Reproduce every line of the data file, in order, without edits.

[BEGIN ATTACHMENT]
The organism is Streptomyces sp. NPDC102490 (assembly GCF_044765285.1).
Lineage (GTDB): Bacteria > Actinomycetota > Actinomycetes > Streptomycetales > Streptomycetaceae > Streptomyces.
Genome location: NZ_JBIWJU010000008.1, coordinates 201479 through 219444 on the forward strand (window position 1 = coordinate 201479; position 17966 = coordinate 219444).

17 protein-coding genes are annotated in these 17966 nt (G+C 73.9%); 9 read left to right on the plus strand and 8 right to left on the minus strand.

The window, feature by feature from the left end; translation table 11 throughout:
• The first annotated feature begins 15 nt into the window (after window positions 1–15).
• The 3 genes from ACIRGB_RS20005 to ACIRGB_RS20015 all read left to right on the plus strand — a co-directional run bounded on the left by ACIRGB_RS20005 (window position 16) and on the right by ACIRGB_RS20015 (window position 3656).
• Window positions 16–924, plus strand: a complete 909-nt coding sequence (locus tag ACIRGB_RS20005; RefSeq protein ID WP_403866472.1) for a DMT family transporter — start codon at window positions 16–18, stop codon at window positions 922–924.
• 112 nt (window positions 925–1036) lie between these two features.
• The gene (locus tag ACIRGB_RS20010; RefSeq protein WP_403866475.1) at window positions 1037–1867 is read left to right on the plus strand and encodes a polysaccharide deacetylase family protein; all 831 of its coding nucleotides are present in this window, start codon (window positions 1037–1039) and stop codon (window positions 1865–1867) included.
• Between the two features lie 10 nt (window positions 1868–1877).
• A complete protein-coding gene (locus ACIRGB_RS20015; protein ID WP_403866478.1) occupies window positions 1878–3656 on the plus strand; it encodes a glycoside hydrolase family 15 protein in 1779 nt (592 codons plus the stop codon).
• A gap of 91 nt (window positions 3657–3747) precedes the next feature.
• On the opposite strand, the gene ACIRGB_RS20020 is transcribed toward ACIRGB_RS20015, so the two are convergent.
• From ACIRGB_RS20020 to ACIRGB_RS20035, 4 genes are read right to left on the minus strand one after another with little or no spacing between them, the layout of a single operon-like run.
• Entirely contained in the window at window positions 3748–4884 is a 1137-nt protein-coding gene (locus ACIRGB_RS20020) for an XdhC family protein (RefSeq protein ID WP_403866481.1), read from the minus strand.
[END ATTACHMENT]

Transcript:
The organism is Streptomyces sp. NPDC102490 (assembly GCF_044765285.1).
Lineage (GTDB): Bacteria > Actinomycetota > Actinomycetes > Streptomycetales > Streptomycetaceae > Streptomyces.
Genome location: NZ_JBIWJU010000008.1, coordinates 201479 through 219444 on the forward strand (window position 1 = coordinate 201479; position 17966 = coordinate 219444).

17 protein-coding genes are annotated in these 17966 nt (G+C 73.9%); 9 read left to right on the plus strand and 8 right to left on the minus strand.

The window, feature by feature from the left end; translation table 11 throughout:
• The first annotated feature begins 15 nt into the window (after window positions 1–15).
• The 3 genes from ACIRGB_RS20005 to ACIRGB_RS20015 all read left to right on the plus strand — a co-directional run bounded on the left by ACIRGB_RS20005 (window position 16) and on the right by ACIRGB_RS20015 (window position 3656).
• Window positions 16–924, plus strand: a complete 909-nt coding sequence (locus tag ACIRGB_RS20005; RefSeq protein ID WP_403866472.1) for a DMT family transporter — start codon at window positions 16–18, stop codon at window positions 922–924.
• 112 nt (window positions 925–1036) lie between these two features.
• The gene (locus tag ACIRGB_RS20010; RefSeq protein WP_403866475.1) at window positions 1037–1867 is read left to right on the plus strand and encodes a polysaccharide deacetylase family protein; all 831 of its coding nucleotides are present in this window, start codon (window positions 1037–1039) and stop codon (window positions 1865–1867) included.
• Between the two features lie 10 nt (window positions 1868–1877).
• A complete protein-coding gene (locus ACIRGB_RS20015; protein ID WP_403866478.1) occupies window positions 1878–3656 on the plus strand; it encodes a glycoside hydrolase family 15 protein in 1779 nt (592 codons plus the stop codon).
• A gap of 91 nt (window positions 3657–3747) precedes the next feature.
• On the opposite strand, the gene ACIRGB_RS20020 is transcribed toward ACIRGB_RS20015, so the two are convergent.
• From ACIRGB_RS20020 to ACIRGB_RS20035, 4 genes are read right to left on the minus strand one after another with little or no spacing between them, the layout of a single operon-like run.
• Entirely contained in the window at window positions 3748–4884 is a 1137-nt protein-coding gene (locus ACIRGB_RS20020) for an XdhC family protein (RefSeq protein ID WP_403866481.1), read from the minus strand.